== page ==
Looking Back on Our First Six Months in Canada
As the saying goes, time really flies when you’re enjoying. Six months ago, we landed in a cold and unfamiliar country called Canada. We’ve been waiting for this since that day in EDSA. We were excited, nervous and to some extent, afraid. Having a job before arriving here somehow alleviates our doubts and fears.
Our First Few Weeks in Canada
Mainly, our first few weeks in Canada is the getting-to-know stage. We have to finish most of the post landing activities in two weeks since I have to start work after that. We made friends along the way. In my opinion, building your network may it be in work and personal will help you a lot during your adjustment period. Reaching out to relatives, friends, friend of friends and looking for a community are some of the ways to build your network.
We also squeezed in a few trips to some of the nearby tourist spots in Toronto. We went to the CN Tower, Ripley’s Aquarium and Toronto Centre Island. The three of us braved the cold and visit nearby towns and malls that are easily reachable by public transportation.
After Six Months
As permanent residents (PR) in Canada, we have accomplished the following in six months:
- Secured our Social Insurance Number (SIN)
- Applied for a new comer bank account and credit card
- Got a G1 driver license (I failed my first road test and hopefully I will pass the second one)
- Applied for Child Tax benefit (CTB) previously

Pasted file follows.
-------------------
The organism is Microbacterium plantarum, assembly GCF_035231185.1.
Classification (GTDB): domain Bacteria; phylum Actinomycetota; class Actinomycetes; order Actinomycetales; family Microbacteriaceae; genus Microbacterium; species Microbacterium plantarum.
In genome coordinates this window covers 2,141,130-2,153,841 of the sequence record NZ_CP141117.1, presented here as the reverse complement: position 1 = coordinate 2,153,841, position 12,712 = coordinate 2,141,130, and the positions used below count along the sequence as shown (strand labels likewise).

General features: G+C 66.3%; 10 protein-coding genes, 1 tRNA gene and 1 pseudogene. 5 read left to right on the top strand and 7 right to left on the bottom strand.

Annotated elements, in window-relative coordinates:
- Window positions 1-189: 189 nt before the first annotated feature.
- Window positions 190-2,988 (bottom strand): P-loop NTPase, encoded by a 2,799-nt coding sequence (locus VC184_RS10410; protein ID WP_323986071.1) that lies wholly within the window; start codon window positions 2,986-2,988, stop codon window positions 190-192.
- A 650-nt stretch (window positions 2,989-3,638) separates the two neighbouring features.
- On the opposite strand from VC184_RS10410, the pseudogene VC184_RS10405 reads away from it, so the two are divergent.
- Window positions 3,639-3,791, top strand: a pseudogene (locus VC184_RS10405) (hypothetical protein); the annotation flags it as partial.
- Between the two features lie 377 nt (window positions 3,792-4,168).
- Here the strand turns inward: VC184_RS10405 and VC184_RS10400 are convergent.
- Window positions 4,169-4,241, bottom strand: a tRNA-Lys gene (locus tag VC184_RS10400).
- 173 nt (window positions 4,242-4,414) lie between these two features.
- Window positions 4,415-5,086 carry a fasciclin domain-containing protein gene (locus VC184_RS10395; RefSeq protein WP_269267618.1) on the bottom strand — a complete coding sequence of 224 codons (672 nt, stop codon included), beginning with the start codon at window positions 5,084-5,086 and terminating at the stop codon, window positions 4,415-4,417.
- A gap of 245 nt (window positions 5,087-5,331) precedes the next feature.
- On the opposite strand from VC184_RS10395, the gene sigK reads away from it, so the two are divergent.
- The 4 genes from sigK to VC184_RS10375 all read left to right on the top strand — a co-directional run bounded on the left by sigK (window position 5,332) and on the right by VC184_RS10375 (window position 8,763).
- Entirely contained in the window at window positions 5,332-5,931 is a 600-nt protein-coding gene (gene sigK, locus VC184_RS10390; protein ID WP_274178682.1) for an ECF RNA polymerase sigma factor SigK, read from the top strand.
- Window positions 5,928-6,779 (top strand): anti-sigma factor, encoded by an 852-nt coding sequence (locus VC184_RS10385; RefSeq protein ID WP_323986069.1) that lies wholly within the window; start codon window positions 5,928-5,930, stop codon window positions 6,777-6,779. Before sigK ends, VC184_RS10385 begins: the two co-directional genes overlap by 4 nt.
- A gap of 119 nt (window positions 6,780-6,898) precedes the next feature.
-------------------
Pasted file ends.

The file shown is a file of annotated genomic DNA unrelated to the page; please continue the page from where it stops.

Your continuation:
Having a car here in Canada is a need especially for people who live outside Toronto. We are very blessed to have found work and our home in the City so having a car is really not needed for now. Going outside of the city is hard and expensive though. We are lucky to have good friends who are always willing to give us a ride.
Owning our own home is really not an option in the next three years as prices of real estate here in Toronto are really high. Monthly rent is a little bit high too, but it depends on location. Our monthly hydro (electricity rates) is almost the same with what we are paying in the Philippines. Water and heating (during the cold months) is covered by our monthly rental fee.
The farthest we have been in Canada is in Niagara which is around 140 km from Toronto. It’s as far as our trip from Manila to Tayabas Quezon in the Philippines, only it took us only 1.5 hours to go there compared to the usual 4 hours in the Philippines. The Niagara Falls is so majestic that you can stare at it for hours without getting bored.
We have seen and experienced three seasons already (spring, summer and fall). In the past few weeks, we have been busy completing our winter gears. Most of these items such as the winter jackets and boots are expensive but there are a lot of discounted items available all year round so Karen (my wife) is always on the lookout for them.
Living in Canada has been a really good experience for us so far. Except for the times when we miss our loved ones in the Philippines, most of the days here are fun because of friends and the good people that surround us. You can only repay other people’s kindness by paying it forward. I can’t wait for the time when I’ll be the one helping new comers here in Canada just like the way our friends helped us.
We are looking forward to seeing real snow, although as per the people here, we’ll enjoy it for the first few days and hate it the rest of our stay here. We’ll decide after we’ve done an obligatory snow angel picture.
I’m also looking forward to weekend trips which are really hard to do when you have a toddler, you only have a student license and you have no car. God willing, I’ll get my G2 by end of November.
In five years, I’m hoping to have my own car, my own home, become a citizen and have my own business here. As per our first host here, “Canada is good country for hardworking people” and I plan to work hard enough so most, if not all of my experiences and stories looking back will be a good one.